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City calls on state to lower Hwy. 32 speed limit PDF Print E-mail
Daily News
Wednesday, 09 August 2017 19:04

Port council responds to subdivision residents who say turning onto increasingly busy thoroughfare is dangerous

    Responding to concerns from residents of the Misty Ridge subdivision that the 55 mph speed limit makes it dangerous to enter and exit their neighborhood, the Port Washington Common Council on Tuesday agreed to slow down the traffic.
    Aldermen agreed to ask the state Department of Transportation to reduce the speed limit to 45 mph until just south of Misty Ridge Lane, following a recommendation from the city’s Traffic Safety Committee.
    Residents told aldermen how dangerous it can be trying to leave their subdivision, noting that if they turn south, they risk being rear-ended by a car cresting the hill behind them as they try to get up to speed.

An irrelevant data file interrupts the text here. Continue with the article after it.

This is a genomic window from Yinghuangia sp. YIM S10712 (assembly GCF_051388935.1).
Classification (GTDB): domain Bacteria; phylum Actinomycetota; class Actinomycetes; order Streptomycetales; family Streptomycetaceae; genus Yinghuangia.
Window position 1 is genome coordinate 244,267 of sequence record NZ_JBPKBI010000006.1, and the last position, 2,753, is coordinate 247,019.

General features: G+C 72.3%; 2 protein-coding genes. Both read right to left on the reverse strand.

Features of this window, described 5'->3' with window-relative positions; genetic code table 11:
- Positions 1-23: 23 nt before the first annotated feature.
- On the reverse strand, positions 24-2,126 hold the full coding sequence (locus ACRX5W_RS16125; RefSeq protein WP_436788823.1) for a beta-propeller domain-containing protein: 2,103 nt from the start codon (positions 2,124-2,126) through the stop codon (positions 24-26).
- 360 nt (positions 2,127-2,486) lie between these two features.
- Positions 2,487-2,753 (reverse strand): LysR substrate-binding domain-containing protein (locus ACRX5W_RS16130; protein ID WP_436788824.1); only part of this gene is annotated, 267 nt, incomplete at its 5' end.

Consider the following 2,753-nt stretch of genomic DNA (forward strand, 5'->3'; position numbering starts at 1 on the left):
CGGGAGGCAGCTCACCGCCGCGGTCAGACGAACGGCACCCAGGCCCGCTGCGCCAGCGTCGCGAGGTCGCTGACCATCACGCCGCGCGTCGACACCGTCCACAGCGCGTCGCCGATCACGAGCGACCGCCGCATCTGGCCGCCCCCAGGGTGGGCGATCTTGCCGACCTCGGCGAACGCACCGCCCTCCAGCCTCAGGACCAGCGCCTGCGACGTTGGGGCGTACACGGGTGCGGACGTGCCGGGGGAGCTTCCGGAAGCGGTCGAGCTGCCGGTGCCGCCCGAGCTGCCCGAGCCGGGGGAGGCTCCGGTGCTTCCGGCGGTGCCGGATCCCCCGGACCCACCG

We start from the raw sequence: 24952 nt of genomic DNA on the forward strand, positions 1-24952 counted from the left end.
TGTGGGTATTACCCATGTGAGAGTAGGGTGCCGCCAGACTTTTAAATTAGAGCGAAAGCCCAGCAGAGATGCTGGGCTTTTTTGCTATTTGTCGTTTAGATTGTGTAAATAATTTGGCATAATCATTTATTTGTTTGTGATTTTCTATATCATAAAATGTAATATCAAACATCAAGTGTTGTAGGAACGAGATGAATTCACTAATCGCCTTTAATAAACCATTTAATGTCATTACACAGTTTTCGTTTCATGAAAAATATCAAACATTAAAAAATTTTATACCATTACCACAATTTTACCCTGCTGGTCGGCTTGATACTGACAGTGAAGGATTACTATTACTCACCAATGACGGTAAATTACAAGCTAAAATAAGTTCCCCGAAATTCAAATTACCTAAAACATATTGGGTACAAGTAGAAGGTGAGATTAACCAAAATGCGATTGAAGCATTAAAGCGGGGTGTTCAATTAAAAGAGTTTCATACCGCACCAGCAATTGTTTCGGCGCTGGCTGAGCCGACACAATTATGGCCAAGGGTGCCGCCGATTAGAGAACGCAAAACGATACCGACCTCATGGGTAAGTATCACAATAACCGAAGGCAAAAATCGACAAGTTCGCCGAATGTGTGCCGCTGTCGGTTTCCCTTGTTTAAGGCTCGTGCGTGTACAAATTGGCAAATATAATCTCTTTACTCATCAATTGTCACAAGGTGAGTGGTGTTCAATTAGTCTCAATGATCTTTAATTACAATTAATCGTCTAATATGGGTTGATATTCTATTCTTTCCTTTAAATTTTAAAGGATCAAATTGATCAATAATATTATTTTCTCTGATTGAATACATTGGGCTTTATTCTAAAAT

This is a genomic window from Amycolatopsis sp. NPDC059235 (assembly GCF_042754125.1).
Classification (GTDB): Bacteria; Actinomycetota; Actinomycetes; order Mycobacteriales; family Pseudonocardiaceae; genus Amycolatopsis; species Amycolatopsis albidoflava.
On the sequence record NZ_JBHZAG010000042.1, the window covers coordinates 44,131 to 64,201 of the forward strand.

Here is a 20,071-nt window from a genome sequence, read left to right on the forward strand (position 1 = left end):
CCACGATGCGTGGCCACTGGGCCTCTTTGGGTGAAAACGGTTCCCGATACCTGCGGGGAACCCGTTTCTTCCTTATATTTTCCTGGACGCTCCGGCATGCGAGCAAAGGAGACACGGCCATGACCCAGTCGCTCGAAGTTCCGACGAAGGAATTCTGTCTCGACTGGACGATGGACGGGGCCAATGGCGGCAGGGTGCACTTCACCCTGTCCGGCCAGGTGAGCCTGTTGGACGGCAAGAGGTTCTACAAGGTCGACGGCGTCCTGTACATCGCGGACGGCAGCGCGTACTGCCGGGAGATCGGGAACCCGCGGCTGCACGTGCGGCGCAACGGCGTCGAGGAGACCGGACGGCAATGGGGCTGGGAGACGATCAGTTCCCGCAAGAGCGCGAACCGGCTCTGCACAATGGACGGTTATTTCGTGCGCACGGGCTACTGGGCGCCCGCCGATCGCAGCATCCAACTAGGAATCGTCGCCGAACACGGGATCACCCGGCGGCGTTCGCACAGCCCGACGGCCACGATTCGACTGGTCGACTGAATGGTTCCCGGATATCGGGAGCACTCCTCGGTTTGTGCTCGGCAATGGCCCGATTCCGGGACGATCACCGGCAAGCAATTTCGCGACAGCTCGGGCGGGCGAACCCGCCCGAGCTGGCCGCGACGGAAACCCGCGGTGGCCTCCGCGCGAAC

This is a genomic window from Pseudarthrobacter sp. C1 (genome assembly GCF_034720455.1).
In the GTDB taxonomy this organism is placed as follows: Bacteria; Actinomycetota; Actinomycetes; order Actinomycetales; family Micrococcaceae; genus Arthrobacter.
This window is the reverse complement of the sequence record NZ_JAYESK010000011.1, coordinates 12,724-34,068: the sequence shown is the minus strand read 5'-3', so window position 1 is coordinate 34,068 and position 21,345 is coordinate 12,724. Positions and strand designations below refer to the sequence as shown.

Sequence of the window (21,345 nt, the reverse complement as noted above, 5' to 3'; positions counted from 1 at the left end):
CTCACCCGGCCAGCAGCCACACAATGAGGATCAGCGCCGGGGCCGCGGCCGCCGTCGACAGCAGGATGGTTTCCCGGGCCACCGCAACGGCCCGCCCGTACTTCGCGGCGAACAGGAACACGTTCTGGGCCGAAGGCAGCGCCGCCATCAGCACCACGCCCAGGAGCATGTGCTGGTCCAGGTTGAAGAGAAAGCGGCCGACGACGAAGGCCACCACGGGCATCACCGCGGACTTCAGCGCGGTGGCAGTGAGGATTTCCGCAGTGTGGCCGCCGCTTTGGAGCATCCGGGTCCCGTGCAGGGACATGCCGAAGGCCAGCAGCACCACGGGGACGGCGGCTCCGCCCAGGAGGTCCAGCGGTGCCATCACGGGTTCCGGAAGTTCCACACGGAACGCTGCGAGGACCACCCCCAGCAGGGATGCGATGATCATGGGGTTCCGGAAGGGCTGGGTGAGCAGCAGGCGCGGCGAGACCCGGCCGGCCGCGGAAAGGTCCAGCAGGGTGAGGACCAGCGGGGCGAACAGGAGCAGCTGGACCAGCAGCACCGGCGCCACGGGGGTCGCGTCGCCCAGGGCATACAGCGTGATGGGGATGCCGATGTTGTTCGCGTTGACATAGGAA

If they turn north, they have to cross two lanes of traffic without seeing who’s coming over the hill in order to get to the northbound lanes, they said, and then they risk northbound vehicles coming over a hill and striking them.
    “It’s been relatively safe, but it’s getting more hazardous,” Matt Panhans, 2307 Willow Pond Way, said.
    Not only has traffic on Highway 32 increased, but the entrance and exit to the subdivision is hidden in a valley between hills, he said.
    “You have about 10 seconds to make a decision — is it clear? Can you get out?” Panhans said. “Reducing the speed limit would get you a couple more seconds. This is something we should do.”
    Cathy Hanson, who earlier this year presented the council with a petition seeking the reduced speed limit, noted that the change would have a minimal impact on those driving on Highway 32 while drastically increasing safety.
    “I don’t think it’s a big sacrifice on anyone’s part,” she said.
    Steve Bennett, 1801Windrush Dr., noted that the subdivision is home to many young families, but these youngsters will soon get their driver’s licenses.
    “To start to drive and come onto this intersection is not safe,” he said. “The last thing we need is to have a tragedy.”